Perfection of bipartite graphs is easy to see (their chromatic number is two and their maximum clique size is also two) but perfection of the complements of bipartite graphs is less trivial, and is another restatement of Kőnig's theorem.

This was one of the results that motivated the initial definition of perfect graphs.

Perfection of the complements of line graphs of perfect graphs is yet another restatement of Kőnig's theorem, and perfection of the line graphs themselves is a restatement of an earlier theorem of Kőnig, that every bipartite graph has an edge coloring using a number of colors equal to its maximum degree.

According to the strong perfect graph theorem, the perfect graphs have a forbidden graph characterization resembling that of bipartite graphs: a graph is bipartite if and only if it has no odd cycle as a subgraph, and a graph is perfect if and only if it has no odd cycle or its complement as an induced subgraph.

The bipartite graphs, line graphs of bipartite graphs, and their complements form four out of the five basic classes of perfect graphs used in the proof of the strong perfect graph theorem.

### Degree

The bipartite realization problem is the problem of finding a simple bipartite graph with the degree sequence being two given lists of natural numbers.

(Trailing zeros may be ignored since they are trivially realized by adding an appropriate number of isolated vertices to the digraph.)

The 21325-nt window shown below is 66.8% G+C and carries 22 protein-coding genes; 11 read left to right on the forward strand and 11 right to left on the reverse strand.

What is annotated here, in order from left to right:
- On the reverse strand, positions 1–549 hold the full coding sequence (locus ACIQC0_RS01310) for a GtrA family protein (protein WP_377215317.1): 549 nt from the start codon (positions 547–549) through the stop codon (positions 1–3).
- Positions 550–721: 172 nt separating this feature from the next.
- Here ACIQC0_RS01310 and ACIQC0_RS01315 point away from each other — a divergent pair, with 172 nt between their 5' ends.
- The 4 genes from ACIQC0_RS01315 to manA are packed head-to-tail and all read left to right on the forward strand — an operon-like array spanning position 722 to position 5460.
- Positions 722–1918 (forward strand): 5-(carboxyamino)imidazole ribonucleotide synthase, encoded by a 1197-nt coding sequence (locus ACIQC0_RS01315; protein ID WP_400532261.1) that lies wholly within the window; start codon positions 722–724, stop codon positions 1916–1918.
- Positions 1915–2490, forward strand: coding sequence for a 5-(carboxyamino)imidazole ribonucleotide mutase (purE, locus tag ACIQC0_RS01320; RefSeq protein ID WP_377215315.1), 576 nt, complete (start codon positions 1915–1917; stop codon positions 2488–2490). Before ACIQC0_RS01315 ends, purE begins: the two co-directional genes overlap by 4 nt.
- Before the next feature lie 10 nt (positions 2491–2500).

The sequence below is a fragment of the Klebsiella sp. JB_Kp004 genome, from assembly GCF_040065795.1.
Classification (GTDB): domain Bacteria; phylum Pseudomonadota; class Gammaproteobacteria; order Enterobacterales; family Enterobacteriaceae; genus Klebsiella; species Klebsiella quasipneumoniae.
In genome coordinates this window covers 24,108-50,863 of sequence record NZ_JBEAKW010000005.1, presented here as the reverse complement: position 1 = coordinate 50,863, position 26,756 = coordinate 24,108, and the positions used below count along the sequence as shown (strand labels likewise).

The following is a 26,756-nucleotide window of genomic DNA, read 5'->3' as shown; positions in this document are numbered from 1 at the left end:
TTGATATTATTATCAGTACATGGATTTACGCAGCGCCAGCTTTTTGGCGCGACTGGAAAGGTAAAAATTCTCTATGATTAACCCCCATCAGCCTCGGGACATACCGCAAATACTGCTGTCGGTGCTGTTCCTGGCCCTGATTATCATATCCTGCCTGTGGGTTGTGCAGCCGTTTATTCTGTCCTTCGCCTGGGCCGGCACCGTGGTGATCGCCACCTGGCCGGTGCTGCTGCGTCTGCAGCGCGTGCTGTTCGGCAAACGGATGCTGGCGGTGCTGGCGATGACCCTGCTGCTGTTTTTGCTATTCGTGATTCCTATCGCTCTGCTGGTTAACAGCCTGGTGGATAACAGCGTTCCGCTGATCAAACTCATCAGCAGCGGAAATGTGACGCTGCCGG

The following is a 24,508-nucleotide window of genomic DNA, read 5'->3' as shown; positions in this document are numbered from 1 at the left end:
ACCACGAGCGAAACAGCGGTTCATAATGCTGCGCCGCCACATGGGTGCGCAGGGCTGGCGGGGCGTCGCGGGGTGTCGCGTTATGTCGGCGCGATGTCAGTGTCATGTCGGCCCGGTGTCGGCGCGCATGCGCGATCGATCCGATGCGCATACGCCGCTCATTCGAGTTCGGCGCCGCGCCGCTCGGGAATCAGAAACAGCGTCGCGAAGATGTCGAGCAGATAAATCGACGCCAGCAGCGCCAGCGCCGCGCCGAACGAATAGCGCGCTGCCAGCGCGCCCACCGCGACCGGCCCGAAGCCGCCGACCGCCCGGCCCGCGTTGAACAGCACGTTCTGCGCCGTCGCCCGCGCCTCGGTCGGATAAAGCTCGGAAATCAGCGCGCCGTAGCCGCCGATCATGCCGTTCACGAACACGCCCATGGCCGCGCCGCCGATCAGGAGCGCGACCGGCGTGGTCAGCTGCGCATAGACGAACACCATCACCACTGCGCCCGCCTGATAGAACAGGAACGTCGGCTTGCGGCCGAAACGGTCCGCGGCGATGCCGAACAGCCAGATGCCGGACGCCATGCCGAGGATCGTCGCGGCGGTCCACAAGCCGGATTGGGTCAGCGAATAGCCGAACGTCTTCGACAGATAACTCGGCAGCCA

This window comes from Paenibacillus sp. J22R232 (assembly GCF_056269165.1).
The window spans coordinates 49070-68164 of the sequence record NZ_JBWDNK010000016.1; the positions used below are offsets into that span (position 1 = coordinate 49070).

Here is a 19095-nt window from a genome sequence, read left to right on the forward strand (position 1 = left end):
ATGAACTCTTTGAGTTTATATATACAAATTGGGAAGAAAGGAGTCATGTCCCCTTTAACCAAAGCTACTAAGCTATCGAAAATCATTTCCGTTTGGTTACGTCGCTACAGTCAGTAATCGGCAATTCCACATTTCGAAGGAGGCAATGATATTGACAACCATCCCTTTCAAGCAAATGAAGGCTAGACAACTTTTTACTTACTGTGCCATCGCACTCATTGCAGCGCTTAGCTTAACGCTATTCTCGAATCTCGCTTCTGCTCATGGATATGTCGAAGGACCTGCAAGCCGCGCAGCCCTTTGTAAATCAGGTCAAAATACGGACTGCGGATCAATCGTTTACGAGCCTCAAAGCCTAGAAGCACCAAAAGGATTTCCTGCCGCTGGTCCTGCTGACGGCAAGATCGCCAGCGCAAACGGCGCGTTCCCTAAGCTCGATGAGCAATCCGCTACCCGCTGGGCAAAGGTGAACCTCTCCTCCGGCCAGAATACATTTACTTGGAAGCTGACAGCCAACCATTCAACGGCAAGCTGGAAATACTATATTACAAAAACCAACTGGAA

### Relation to hypergraphs and directed graphs

## Algorithms

### Testing bipartiteness

It is possible to test whether a graph is bipartite, and to return either a two-coloring (if it is bipartite) or an odd cycle (if it is not) in linear time, using depth-first search.

The main idea is to assign to each vertex the color that differs from the color of its parent in the depth-first search forest, assigning colors in a preorder traversal of the depth-first-search forest.

This will necessarily provide a two-coloring of the spanning forest consisting of the edges connecting vertices to their parents, but it may not properly color some of the non-forest edges.

In a depth-first search forest, one of the two endpoints of every non-forest edge is an ancestor of the other endpoint, and when the depth first search discovers an edge of this type it should check that these two vertices have different colors.

If they do not, then the path in the forest from ancestor to descendant, together with the miscolored edge, form an odd cycle, which is returned from the algorithm together with the result that the graph is not bipartite.